VelocityShares ETN Finally Getting Due as Day Trading Rocket Fuel (TVIX, VXX, VIXY, VIIX)

Launched at the end of November 2010, I am surprised it has taken so long for VelocityShares Daily 2x VIX Short Term ETN (NYSE:TVIX) to become a popular short-term trading vehicle. I predicted in the middle of December that TVIX “will hit a tipping point and become the darling of day traders,” but in the absence of meaningful volatility during the last few months, it has sometimes been difficult to see the potential of TVIX.

With today’s sell off in stocks, however, TVIX was up as much as 18.5% at one point and traded a record 120,000 shares in the first half of today’s session, easily eclipsing its prior volume mark.

Shortly after Direxion launched the first triple ETFs in November 2008, I came out with what sounded like an outrageous claim at the time: Prediction: Direxion Triple ETFs Will Revolutionize Day Trading. It took awhile, but eventually these products became the preferred vehicles for many short-term traders. Their popularity was undercut somewhat when margin requirements were raised to match the leverage built into these trades. With TVIX, which is essentially a +2x version of the iPath S&P 500 VIX Short-Term Futures ETN (NYSE:VXX), ProShares Trust VIX Short-Term (NYSE:VIXY) and VelocityShares VIX Short Term E (NYSE:VIIX), I expect that the tipping point has arrived today. With new liquidity, short-term traders now have a product where 10% daily moves will be relatively common and margin issues should be minimal.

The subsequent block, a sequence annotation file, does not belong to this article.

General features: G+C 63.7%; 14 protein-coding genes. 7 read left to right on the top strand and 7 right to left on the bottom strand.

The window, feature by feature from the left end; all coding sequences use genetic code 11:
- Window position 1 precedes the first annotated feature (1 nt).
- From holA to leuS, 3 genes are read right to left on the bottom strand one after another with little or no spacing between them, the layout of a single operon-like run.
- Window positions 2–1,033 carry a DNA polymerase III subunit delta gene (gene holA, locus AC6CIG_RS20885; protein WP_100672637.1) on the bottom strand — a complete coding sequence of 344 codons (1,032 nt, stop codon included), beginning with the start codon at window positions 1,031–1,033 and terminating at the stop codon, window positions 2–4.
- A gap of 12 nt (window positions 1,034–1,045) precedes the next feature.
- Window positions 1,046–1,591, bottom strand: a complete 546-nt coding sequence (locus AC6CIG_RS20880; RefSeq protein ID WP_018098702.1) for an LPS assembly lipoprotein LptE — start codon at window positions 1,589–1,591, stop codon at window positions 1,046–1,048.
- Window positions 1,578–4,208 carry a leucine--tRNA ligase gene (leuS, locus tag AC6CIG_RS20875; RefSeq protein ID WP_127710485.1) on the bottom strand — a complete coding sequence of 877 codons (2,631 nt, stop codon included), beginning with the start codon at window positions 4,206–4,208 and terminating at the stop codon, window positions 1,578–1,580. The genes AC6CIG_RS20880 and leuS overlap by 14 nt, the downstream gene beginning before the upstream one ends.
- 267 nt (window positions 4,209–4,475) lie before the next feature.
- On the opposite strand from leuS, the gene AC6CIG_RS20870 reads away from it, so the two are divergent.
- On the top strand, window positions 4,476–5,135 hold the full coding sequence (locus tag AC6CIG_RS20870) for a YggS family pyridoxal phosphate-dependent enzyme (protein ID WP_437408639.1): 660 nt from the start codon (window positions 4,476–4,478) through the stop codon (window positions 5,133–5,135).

Of course, as a buy and hold vehicle, TVIX will present several significant obstacles, including negative roll yield due to VIX futures term structure/contango issues, as well as the loss in value associated with volatility + compounding that plague leveraged ETFs.

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Written By Bill Luby From The VIX and More     Disclosure(s): short VXX at time of writing
Bill is a private investor who also authors the VIX and More ( blog and an investment newsletter from just north of San Francisco. His research and trading interests focus on volatility, market sentiment, technical analysis, and ETFs. Prior to becoming a full-time investor, Bill was a business strategy consultant for two decades and advised clients across a broad range of industries on issues such as strategy formulation, strategy implementation, and metrics. When not trading or blogging, he can often be found running, hiking, and kayaking in Northern California. Bill has a BA from Stanford University and an MBA from Carnegie-Mellon University.

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